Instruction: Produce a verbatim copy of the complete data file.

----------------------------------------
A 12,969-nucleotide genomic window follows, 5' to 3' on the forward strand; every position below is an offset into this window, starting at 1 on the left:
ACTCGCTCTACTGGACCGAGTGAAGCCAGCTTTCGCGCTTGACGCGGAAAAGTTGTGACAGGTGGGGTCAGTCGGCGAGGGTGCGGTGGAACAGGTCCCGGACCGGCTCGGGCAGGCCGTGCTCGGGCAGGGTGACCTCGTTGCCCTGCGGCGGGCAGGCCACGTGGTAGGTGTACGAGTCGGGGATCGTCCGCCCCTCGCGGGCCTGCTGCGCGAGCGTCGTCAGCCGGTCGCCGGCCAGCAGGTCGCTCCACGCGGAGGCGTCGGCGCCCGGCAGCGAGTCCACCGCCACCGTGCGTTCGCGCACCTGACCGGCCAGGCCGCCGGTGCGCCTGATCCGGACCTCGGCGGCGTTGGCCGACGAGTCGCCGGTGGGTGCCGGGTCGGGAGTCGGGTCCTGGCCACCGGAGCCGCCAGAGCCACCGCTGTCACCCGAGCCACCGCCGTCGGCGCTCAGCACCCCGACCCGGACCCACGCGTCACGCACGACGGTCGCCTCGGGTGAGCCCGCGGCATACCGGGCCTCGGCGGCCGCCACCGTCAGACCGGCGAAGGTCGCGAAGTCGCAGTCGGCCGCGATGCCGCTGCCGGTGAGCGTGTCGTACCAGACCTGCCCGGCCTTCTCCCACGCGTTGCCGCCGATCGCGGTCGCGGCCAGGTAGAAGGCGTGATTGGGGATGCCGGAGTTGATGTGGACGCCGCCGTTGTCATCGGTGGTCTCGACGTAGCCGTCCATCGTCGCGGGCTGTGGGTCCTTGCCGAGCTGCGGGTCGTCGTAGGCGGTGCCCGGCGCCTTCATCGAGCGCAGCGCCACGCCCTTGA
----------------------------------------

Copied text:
A 12,969-nucleotide genomic window follows, 5' to 3' on the forward strand; every position below is an offset into this window, starting at 1 on the left:
ACTCGCTCTACTGGACCGAGTGAAGCCAGCTTTCGCGCTTGACGCGGAAAAGTTGTGACAGGTGGGGTCAGTCGGCGAGGGTGCGGTGGAACAGGTCCCGGACCGGCTCGGGCAGGCCGTGCTCGGGCAGGGTGACCTCGTTGCCCTGCGGCGGGCAGGCCACGTGGTAGGTGTACGAGTCGGGGATCGTCCGCCCCTCGCGGGCCTGCTGCGCGAGCGTCGTCAGCCGGTCGCCGGCCAGCAGGTCGCTCCACGCGGAGGCGTCGGCGCCCGGCAGCGAGTCCACCGCCACCGTGCGTTCGCGCACCTGACCGGCCAGGCCGCCGGTGCGCCTGATCCGGACCTCGGCGGCGTTGGCCGACGAGTCGCCGGTGGGTGCCGGGTCGGGAGTCGGGTCCTGGCCACCGGAGCCGCCAGAGCCACCGCTGTCACCCGAGCCACCGCCGTCGGCGCTCAGCACCCCGACCCGGACCCACGCGTCACGCACGACGGTCGCCTCGGGTGAGCCCGCGGCATACCGGGCCTCGGCGGCCGCCACCGTCAGACCGGCGAAGGTCGCGAAGTCGCAGTCGGCCGCGATGCCGCTGCCGGTGAGCGTGTCGTACCAGACCTGCCCGGCCTTCTCCCACGCGTTGCCGCCGATCGCGGTCGCGGCCAGGTAGAAGGCGTGATTGGGGATGCCGGAGTTGATGTGGACGCCGCCGTTGTCATCGGTGGTCTCGACGTAGCCGTCCATCGTCGCGGGCTGTGGGTCCTTGCCGAGCTGCGGGTCGTCGTAGGCGGTGCCCGGCGCCTTCATCGAGCGCAGCGCCACGCCCTTGA